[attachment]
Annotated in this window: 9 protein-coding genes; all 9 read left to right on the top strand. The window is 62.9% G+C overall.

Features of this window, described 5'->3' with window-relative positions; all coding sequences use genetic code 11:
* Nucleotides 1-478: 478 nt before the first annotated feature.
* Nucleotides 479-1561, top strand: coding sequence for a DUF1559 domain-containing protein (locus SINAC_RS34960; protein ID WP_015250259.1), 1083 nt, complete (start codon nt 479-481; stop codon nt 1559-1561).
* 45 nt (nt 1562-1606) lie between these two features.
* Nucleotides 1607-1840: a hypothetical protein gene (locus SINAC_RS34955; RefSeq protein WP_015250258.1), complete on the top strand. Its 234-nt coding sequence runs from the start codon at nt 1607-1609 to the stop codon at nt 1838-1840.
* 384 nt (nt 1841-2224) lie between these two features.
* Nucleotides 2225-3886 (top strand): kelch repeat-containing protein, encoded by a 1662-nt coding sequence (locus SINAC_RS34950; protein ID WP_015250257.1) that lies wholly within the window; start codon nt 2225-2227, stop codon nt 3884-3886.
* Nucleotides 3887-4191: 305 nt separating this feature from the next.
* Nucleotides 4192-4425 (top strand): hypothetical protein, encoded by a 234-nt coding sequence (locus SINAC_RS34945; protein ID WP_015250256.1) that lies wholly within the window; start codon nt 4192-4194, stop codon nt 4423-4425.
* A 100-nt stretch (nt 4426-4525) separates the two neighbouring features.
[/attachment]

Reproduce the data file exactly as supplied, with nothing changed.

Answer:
Annotated in this window: 9 protein-coding genes; all 9 read left to right on the top strand. The window is 62.9% G+C overall.

Features of this window, described 5'->3' with window-relative positions; all coding sequences use genetic code 11:
* Nucleotides 1-478: 478 nt before the first annotated feature.
* Nucleotides 479-1561, top strand: coding sequence for a DUF1559 domain-containing protein (locus SINAC_RS34960; protein ID WP_015250259.1), 1083 nt, complete (start codon nt 479-481; stop codon nt 1559-1561).
* 45 nt (nt 1562-1606) lie between these two features.
* Nucleotides 1607-1840: a hypothetical protein gene (locus SINAC_RS34955; RefSeq protein WP_015250258.1), complete on the top strand. Its 234-nt coding sequence runs from the start codon at nt 1607-1609 to the stop codon at nt 1838-1840.
* 384 nt (nt 1841-2224) lie between these two features.
* Nucleotides 2225-3886 (top strand): kelch repeat-containing protein, encoded by a 1662-nt coding sequence (locus SINAC_RS34950; protein ID WP_015250257.1) that lies wholly within the window; start codon nt 2225-2227, stop codon nt 3884-3886.
* Nucleotides 3887-4191: 305 nt separating this feature from the next.
* Nucleotides 4192-4425 (top strand): hypothetical protein, encoded by a 234-nt coding sequence (locus SINAC_RS34945; protein ID WP_015250256.1) that lies wholly within the window; start codon nt 4192-4194, stop codon nt 4423-4425.
* A 100-nt stretch (nt 4426-4525) separates the two neighbouring features.